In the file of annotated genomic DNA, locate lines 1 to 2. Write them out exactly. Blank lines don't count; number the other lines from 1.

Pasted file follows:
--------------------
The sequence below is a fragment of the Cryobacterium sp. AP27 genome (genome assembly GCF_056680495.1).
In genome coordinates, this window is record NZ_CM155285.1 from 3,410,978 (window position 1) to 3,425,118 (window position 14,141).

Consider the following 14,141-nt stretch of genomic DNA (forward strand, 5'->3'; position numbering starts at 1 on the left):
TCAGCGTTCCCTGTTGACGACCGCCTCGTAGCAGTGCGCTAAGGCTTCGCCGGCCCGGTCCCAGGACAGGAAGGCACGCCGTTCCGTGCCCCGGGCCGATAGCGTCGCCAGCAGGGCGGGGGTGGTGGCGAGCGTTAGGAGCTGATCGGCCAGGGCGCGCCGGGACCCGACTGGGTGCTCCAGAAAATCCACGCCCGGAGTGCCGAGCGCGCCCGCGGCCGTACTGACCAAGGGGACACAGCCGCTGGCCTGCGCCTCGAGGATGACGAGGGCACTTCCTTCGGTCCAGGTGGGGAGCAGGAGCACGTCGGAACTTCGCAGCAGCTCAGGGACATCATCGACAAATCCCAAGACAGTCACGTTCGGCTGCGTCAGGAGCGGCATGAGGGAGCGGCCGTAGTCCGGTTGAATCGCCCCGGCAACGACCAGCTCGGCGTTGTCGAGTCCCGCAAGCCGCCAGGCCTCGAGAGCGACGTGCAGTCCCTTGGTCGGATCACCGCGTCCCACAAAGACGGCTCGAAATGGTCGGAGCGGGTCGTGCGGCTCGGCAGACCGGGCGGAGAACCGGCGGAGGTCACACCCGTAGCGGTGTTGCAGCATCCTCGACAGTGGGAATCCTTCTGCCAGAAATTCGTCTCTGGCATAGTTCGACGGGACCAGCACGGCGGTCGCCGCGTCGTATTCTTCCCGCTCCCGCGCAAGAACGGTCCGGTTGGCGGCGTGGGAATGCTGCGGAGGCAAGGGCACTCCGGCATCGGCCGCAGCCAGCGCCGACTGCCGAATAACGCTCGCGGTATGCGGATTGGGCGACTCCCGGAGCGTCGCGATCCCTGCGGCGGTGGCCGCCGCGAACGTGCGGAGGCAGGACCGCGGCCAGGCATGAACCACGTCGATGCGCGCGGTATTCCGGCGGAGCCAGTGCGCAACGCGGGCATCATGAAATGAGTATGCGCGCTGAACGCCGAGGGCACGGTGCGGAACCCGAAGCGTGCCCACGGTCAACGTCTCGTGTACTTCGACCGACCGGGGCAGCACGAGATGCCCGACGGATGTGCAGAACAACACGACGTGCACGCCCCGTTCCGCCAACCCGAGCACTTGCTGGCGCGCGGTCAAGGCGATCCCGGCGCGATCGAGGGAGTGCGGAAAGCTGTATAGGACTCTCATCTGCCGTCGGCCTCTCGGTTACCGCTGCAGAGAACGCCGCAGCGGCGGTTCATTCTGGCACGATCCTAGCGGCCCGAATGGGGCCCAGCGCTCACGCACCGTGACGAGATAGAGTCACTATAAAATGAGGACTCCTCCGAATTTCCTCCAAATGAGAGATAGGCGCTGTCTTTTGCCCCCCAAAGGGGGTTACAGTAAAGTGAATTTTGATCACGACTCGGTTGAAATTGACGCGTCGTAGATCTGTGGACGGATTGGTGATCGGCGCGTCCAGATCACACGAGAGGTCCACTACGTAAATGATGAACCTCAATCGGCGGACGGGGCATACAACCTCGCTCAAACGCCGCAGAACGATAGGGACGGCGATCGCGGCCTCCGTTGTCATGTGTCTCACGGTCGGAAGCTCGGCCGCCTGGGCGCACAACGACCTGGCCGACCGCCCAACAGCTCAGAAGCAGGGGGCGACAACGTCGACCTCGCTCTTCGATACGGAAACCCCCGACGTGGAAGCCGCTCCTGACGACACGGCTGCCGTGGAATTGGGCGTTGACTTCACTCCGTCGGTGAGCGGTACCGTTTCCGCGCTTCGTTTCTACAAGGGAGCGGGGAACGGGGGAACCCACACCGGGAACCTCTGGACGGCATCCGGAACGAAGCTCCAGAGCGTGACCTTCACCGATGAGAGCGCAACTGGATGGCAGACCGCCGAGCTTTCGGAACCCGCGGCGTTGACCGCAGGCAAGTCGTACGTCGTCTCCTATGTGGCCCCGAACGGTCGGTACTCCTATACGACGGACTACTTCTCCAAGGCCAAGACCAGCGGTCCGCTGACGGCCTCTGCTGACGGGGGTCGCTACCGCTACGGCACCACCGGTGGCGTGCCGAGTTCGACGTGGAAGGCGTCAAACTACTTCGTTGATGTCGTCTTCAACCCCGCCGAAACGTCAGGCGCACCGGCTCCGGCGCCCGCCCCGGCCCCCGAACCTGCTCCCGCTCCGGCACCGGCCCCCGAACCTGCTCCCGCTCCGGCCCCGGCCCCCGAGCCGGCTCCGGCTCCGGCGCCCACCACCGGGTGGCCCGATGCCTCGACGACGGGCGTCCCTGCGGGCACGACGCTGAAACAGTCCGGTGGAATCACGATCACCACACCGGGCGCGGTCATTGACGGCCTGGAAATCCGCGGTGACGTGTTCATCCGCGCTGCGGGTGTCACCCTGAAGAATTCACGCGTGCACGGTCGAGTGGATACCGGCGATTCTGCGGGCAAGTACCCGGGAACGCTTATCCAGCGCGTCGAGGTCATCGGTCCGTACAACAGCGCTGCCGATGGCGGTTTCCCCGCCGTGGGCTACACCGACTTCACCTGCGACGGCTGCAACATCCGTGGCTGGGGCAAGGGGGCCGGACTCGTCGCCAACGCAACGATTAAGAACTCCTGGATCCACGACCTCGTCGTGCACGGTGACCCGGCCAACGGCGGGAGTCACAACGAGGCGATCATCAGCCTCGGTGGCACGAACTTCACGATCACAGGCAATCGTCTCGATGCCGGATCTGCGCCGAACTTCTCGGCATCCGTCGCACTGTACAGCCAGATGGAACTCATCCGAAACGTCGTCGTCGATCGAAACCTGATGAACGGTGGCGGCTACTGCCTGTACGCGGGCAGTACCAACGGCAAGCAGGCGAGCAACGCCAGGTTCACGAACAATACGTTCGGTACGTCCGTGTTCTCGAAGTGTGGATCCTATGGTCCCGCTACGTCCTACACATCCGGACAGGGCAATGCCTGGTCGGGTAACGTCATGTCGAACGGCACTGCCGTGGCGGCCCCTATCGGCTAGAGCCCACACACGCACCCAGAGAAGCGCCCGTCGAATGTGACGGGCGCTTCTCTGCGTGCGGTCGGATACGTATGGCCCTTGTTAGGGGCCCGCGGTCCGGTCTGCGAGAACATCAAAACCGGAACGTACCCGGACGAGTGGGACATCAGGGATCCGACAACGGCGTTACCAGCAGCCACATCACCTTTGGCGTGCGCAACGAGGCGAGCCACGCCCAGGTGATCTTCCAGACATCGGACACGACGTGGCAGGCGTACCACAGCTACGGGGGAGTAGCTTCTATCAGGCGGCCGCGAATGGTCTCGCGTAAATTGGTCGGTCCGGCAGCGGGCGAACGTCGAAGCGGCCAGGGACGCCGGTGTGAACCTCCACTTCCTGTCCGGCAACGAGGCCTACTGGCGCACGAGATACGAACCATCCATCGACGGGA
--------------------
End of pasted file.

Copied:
The sequence below is a fragment of the Cryobacterium sp. AP27 genome (genome assembly GCF_056680495.1).
In genome coordinates, this window is record NZ_CM155285.1 from 3,410,978 (window position 1) to 3,425,118 (window position 14,141).